NEW DELHI – Ram Nath Kovind was sworn in as India’s president Tuesday, becoming the second leader from the oppressed Dalit community to be heading the state.
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Kovind, a former lawyer and state governor was elected to the largely ceremonial position last week with more than 65 per cent of the vote by members of India’s parliament and state assemblies.
Kovind, accompanied by his wife, paid respects early Tuesday at a memorial dedicated to India’s independence hero Mahatma Gandhi in New Delhi.
He was administered the oath of office by Chief Justice JS Khehar in the central hall of Parliament. The ceremony was attended by Prime Minister Narendra Modi, former PMs Manmohan Singh and Deve Gowda, former president Pratibha Patil, chief ministers and MPs of both Houses of Parliament.
“I grew up in a mud house, in a small village. My journey has been a long one, and yet this journey is hardly mine alone. It is so telling of our nation and our society also,” the 14th president Kovind said after taking the oath of office in parliament.
“For all its problems, it (nation) follows that basic mantra given to us in the preamble of the constitution ─ of ensuring justice, liberty, equality and fraternity, and I will always continue to follow this basic mantra.”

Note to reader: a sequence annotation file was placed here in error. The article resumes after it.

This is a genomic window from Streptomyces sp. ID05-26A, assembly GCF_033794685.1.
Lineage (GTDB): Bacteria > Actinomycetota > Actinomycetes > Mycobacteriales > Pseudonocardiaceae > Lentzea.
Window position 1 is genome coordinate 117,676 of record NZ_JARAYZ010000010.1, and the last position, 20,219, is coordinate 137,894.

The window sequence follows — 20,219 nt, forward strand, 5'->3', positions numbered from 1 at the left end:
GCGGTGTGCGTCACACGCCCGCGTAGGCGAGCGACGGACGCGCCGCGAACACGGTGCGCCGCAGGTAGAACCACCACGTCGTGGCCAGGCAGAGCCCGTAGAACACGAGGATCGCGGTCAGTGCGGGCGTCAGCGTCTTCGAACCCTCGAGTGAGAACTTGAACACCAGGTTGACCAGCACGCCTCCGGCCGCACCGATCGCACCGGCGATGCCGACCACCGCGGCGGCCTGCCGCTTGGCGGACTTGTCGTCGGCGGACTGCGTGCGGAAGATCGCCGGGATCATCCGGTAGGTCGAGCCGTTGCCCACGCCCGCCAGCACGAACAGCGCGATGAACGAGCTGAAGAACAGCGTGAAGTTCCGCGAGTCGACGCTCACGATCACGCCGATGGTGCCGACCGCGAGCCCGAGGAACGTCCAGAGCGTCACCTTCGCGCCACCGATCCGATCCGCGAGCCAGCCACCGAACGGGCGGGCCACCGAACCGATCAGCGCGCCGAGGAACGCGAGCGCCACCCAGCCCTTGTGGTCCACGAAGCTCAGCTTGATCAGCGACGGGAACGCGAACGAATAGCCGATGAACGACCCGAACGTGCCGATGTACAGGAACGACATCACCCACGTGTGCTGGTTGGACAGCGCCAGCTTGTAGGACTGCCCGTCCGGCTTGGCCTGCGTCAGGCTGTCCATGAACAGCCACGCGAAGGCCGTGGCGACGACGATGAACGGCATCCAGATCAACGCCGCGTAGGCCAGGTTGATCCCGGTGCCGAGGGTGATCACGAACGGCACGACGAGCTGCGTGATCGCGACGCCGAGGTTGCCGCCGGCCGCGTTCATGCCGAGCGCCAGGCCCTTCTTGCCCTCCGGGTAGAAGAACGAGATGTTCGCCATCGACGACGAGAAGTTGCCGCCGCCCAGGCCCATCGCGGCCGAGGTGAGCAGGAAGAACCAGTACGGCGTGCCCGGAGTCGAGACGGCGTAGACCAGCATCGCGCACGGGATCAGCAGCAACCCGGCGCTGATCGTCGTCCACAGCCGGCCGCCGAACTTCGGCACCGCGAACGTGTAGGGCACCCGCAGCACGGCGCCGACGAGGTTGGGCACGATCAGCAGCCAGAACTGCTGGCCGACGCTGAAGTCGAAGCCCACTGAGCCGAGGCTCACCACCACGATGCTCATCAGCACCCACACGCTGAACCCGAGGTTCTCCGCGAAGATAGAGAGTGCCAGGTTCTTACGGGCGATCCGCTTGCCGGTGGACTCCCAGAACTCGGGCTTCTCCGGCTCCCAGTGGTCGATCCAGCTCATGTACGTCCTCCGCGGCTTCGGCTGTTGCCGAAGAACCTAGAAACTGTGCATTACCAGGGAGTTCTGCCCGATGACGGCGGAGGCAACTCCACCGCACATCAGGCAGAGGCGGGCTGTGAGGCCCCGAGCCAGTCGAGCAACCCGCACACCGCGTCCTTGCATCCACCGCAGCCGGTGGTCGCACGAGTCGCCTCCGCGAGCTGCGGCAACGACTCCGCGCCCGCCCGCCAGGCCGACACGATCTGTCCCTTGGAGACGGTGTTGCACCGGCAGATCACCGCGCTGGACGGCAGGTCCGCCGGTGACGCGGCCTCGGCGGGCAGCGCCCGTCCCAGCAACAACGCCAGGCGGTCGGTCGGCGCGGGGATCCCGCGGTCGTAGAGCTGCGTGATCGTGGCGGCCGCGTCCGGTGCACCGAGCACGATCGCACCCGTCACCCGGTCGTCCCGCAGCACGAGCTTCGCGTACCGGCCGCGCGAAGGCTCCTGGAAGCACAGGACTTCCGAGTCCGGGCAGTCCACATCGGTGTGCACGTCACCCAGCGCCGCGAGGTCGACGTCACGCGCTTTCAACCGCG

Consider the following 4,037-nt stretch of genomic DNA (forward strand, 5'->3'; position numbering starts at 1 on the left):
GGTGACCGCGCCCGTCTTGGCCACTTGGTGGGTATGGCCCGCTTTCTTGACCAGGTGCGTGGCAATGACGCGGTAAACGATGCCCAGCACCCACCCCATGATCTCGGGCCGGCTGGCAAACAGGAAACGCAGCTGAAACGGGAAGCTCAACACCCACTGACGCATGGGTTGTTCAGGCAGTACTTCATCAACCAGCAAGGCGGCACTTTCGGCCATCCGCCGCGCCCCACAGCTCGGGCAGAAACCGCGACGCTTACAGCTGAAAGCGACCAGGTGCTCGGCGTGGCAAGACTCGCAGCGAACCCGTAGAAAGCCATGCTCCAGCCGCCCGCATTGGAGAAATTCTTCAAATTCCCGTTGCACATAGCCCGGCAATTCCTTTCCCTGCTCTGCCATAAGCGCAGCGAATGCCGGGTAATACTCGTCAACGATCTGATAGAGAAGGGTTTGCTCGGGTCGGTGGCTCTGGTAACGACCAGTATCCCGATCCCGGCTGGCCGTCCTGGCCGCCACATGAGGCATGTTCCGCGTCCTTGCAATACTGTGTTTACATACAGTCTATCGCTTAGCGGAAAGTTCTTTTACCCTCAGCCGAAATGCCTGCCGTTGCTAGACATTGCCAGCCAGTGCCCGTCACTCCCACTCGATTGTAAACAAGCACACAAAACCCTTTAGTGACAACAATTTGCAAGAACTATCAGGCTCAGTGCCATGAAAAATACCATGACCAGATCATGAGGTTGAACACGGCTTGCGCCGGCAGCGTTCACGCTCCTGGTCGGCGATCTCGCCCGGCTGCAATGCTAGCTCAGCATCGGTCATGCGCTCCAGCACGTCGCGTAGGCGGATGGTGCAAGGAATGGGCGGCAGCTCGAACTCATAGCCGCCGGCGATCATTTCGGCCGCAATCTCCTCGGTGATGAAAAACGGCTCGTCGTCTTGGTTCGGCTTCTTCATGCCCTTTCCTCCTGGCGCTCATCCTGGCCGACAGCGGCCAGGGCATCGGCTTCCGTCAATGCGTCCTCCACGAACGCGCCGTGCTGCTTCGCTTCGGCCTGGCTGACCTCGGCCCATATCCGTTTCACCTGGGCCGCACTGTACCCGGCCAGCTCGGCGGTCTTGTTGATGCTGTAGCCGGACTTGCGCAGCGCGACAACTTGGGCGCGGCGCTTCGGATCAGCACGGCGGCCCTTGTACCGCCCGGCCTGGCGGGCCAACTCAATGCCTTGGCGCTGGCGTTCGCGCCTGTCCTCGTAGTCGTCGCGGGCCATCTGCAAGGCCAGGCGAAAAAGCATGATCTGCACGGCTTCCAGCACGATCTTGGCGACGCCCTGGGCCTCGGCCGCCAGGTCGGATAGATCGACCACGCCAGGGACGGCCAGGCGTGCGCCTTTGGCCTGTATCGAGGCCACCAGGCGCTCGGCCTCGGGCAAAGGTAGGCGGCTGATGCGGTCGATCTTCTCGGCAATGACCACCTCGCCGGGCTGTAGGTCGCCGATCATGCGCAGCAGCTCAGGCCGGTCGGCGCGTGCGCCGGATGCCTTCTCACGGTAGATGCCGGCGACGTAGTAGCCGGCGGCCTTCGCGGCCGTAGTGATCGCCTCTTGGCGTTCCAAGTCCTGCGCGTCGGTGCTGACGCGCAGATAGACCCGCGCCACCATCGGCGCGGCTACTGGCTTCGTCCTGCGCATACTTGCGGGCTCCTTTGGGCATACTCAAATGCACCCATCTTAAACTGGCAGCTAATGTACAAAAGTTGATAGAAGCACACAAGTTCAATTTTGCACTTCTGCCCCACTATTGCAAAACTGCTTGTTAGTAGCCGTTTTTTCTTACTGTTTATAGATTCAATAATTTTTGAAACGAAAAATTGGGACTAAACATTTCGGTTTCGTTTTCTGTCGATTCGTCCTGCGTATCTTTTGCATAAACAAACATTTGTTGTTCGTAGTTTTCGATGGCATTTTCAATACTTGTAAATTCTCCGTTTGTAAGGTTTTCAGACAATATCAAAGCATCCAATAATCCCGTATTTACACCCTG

The 71-year-old was nominated by the ruling right-wing Bharatiya Janata Party. The nomination was seen as an attempt by Prime Minister Narendra Modi to tighten his grip on power and gain politically ahead of re-election in 2019.
Kovind has said he will use his position to improve Dalit community, a marginalised 200-million strong community once known as “untouchables” and ranked among India’s poorest.
“Our diversity is the core that makes us so unique… We are so different yet so similar and united,” Kovind said.
India’s prime minister wields executive power, but the president can send back some parliamentary bills for reconsideration and also plays a guiding role in the process of forming governments.
Kovind is the second Dalit president after K. R. Narayan, who held the post for five years from 1997.